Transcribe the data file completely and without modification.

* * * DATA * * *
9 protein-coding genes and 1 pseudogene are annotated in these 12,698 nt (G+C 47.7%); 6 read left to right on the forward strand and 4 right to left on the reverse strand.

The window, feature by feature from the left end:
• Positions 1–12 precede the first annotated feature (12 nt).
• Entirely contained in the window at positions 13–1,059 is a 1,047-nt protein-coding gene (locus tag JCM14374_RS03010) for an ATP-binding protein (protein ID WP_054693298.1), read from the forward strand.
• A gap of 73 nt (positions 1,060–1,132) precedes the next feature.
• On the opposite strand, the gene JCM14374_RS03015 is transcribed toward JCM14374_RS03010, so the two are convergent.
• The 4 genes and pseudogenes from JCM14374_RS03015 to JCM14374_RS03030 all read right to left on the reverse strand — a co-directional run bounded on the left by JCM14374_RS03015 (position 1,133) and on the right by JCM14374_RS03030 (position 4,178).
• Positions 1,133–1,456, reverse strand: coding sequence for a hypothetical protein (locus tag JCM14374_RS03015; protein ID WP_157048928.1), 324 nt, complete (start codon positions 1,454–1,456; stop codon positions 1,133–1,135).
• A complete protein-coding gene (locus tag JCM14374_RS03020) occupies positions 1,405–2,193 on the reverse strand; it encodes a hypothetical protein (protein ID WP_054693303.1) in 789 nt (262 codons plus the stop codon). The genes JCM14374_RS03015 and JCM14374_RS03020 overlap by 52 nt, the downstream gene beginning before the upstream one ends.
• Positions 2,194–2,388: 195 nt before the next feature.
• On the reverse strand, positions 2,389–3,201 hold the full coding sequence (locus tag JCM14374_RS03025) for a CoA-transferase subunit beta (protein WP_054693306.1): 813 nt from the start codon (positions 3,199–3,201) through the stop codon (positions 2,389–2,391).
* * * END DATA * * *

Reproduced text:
9 protein-coding genes and 1 pseudogene are annotated in these 12,698 nt (G+C 47.7%); 6 read left to right on the forward strand and 4 right to left on the reverse strand.

The window, feature by feature from the left end:
• Positions 1–12 precede the first annotated feature (12 nt).
• Entirely contained in the window at positions 13–1,059 is a 1,047-nt protein-coding gene (locus tag JCM14374_RS03010) for an ATP-binding protein (protein ID WP_054693298.1), read from the forward strand.
• A gap of 73 nt (positions 1,060–1,132) precedes the next feature.
• On the opposite strand, the gene JCM14374_RS03015 is transcribed toward JCM14374_RS03010, so the two are convergent.
• The 4 genes and pseudogenes from JCM14374_RS03015 to JCM14374_RS03030 all read right to left on the reverse strand — a co-directional run bounded on the left by JCM14374_RS03015 (position 1,133) and on the right by JCM14374_RS03030 (position 4,178).
• Positions 1,133–1,456, reverse strand: coding sequence for a hypothetical protein (locus tag JCM14374_RS03015; protein ID WP_157048928.1), 324 nt, complete (start codon positions 1,454–1,456; stop codon positions 1,133–1,135).
• A complete protein-coding gene (locus tag JCM14374_RS03020) occupies positions 1,405–2,193 on the reverse strand; it encodes a hypothetical protein (protein ID WP_054693303.1) in 789 nt (262 codons plus the stop codon). The genes JCM14374_RS03015 and JCM14374_RS03020 overlap by 52 nt, the downstream gene beginning before the upstream one ends.
• Positions 2,194–2,388: 195 nt before the next feature.
• On the reverse strand, positions 2,389–3,201 hold the full coding sequence (locus tag JCM14374_RS03025) for a CoA-transferase subunit beta (protein WP_054693306.1): 813 nt from the start codon (positions 3,199–3,201) through the stop codon (positions 2,389–2,391).